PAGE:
At the start of this year I wrote a post about the games I was looking forward to playing during 2018. I haven’t done as well as I’d hoped: I’ve only managed to complete two out of my list so far. That means I’ve got a lot to get through during the next couple of months.
One from the list I did manage to play recently was The Gardens Between by The Voxel Agents after it was released at the end of September. Seeing it at EGX that month reminded me how I’d added it to my wishlist after being drawn in by an art-style like a cross between The Witness and Oxenfree. So while my other-half dozed on the sofa and my stepson occupied himself with Minecraft one Saturday, I took the opportunity to download the game and spend the afternoon with it.
The following post contains a few minor spoilers for the game. If you haven’t yet played it, I’d highly recommend doing so before reading on.
Protagonists Arina and Frendt, young neighbours who became close friends are Arina’s family moved into the area, escape to the tree-house in the middle of their homes during a storm. A strange orb of light slowly forms before time slows down and their hideout falls into a kind of ‘dream ocean’. This beautiful fantasy world is created of mountainous islands formed from teenage imagination and shared experiences, small rotating lands made from personal items such as games they’ve played and music they’ve listened to together.
The goal on each of about 20 levels is to figure out how to light Arina’s lantern and carry it to be pedestal at the top of the island. This isn’t as simple as it sounds however as a number of obstacles stand in the duo’s way: dark flowers which steal the lamp’s glow, fallen objects which obstruct the path, and bridges made out of fog which disappear as soon as it comes into contact with the light. Figuring out how to reach the summit rewards the player with a shot of the memory on which the island is based, preserved forever as a constellation in the sky.
Arina and Frendt may not have any special powers themselves but you have the ability to move the scene backwards and forwards in time with the left joystick. In addition, pressing ‘A’ causes the one of the friends to perform an action; Arina will pick up or put down her lantern, while Frendt can ring bells found within the level to alter certain items without changing time. The Gardens Between is therefore an incredibly easy and relaxing game to pick up with just two buttons making up the entire control scheme.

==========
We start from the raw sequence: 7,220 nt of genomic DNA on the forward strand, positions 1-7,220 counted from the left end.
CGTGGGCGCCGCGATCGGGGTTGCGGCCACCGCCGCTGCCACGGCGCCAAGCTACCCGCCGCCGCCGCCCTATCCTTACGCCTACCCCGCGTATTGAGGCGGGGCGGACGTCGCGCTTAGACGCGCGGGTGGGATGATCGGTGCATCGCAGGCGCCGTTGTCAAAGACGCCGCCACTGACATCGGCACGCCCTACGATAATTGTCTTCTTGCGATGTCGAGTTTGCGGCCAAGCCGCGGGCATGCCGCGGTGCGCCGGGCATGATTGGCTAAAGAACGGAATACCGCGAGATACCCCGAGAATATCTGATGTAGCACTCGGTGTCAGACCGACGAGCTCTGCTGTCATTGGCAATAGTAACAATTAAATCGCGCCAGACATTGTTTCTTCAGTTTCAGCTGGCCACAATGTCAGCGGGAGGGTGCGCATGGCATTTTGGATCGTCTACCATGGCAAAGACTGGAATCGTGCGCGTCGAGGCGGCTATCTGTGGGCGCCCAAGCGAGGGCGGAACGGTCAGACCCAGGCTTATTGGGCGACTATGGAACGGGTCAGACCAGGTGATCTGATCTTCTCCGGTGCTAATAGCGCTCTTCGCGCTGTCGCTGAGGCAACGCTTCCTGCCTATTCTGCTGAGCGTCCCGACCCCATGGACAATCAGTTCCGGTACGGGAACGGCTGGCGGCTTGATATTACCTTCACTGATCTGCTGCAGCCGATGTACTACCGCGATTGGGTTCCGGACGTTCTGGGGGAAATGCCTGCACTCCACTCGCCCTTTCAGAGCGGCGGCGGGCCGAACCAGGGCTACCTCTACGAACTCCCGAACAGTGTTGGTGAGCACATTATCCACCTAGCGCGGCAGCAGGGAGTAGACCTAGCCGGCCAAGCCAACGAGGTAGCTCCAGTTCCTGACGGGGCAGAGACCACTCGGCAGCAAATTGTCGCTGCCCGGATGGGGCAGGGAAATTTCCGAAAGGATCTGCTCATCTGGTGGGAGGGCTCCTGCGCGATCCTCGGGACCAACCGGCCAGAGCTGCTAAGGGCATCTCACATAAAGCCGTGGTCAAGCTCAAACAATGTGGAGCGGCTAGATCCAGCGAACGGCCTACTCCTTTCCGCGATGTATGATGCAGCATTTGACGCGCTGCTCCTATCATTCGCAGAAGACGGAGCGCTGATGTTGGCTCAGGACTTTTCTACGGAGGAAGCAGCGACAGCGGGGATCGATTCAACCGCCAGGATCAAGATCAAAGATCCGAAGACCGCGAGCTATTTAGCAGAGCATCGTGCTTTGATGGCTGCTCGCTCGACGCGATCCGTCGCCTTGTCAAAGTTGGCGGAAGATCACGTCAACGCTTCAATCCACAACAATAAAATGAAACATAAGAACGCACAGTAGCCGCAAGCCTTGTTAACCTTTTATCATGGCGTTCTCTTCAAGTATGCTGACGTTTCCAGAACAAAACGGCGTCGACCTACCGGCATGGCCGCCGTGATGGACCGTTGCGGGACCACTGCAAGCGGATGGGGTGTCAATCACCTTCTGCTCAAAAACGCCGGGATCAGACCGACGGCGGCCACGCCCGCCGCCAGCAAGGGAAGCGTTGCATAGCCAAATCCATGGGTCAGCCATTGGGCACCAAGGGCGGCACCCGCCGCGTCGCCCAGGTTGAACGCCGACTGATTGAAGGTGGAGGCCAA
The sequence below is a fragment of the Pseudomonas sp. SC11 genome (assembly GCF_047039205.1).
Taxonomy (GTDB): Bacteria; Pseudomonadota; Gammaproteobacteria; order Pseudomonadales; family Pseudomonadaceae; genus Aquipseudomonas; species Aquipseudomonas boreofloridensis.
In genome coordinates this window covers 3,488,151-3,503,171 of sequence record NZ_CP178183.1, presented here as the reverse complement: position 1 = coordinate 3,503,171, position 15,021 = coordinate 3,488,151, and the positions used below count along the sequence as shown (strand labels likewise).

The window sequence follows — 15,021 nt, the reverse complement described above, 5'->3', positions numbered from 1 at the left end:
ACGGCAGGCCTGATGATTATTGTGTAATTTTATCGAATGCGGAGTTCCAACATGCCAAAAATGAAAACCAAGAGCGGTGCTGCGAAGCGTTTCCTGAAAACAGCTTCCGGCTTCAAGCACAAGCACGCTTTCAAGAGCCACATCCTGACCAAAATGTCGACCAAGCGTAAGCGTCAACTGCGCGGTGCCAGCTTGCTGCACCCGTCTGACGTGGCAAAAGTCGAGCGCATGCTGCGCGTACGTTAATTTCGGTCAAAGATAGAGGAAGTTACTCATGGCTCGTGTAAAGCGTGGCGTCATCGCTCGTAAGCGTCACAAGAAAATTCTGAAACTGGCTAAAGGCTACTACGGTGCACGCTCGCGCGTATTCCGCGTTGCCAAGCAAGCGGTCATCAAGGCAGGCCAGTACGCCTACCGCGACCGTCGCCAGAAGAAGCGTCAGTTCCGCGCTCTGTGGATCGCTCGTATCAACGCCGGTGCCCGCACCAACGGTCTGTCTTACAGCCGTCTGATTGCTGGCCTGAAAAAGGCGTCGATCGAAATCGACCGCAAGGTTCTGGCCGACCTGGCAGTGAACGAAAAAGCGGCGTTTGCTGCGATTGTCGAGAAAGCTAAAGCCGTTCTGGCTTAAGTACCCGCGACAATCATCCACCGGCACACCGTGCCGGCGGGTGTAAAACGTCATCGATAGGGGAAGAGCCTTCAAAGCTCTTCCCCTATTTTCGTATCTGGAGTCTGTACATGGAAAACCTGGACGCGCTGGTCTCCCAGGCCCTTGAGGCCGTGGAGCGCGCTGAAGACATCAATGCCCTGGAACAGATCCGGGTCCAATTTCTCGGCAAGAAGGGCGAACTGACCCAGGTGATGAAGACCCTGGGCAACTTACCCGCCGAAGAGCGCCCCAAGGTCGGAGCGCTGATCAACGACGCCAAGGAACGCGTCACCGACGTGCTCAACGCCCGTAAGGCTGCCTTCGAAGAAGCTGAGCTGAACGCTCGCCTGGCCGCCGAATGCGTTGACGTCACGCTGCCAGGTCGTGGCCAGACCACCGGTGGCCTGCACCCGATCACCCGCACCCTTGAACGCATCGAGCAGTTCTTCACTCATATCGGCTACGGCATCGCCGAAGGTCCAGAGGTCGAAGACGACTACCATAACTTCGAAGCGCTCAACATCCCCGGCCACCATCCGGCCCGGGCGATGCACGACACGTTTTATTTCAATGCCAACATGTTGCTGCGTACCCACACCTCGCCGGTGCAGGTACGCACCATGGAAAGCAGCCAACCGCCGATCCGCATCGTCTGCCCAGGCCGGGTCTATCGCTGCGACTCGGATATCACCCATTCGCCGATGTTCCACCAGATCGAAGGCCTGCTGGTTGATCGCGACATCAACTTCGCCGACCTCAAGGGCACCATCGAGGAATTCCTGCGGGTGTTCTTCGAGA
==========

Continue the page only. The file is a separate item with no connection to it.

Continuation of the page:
The puzzles won’t stump most players for long but do provide a pleasurable amount of challenge. For example, you might find yourself stuck at the bottom of a cliff but getting Frendt to plug in a giant video player causes a huge VHS tap to pop out and form a ramp. Reversing time to move the friends back to the beginning of the level means they’re now able to make the climb. My favourite obstacle involved figuring out a code, then using the time mechanic to have Arina step on a keypad to produce the right sequence of numbers.
Later Levels (@LaterLevels) October 27, 2018
So that’s what The Gardens Between is, and I can now explain what this title isn’t. There are no powerful overlords intent on taking over the world and no dramatic quests to stop them from doing so. There are no evil enemies who want to cause you harm and nothing which is going to hurt the characters in any way. There are no dramatic battles featuring weapons, explosions, violence and blood. And there’s certainly not enough content here to keep you going for the next couple of months.
But that’s in no way a bad thing.
A game doesn’t need to be any of those things in order to make an impact on a player. The Gardens Between was an experience that left a mark on me and there are many things I realised long after playing which gave it a deeper meaning. The apparent end of Arina and Frendt’s close friendship already gives the title a bittersweet feeling; but understanding afterwards how the time mechanic fits in with the way we view fond memories and that the constellations at the top of the islands are everlasting thoughts made it all the more emotional.
The thing that hit me the hardest though was the name The Voxel Agents decided to give their title because it couldn’t have been more perfect. The tree-house in the garden between the protagonists’ homes was where their relationship formed and memories were built on, where their imaginations joined to create their own special little world. And now everything they’d built together was coming to an end… I won’t deny that I did have a tear or two in my eye as the end credits rolled.
The Gardens Between may be short (I managed to complete it in under three hours), but it’s absolutely perfect just the way it is.
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Video game lover, Later Levels blogger and SpecialEffect volunteer. Big fan of wannabe pirates and fine leather jackets.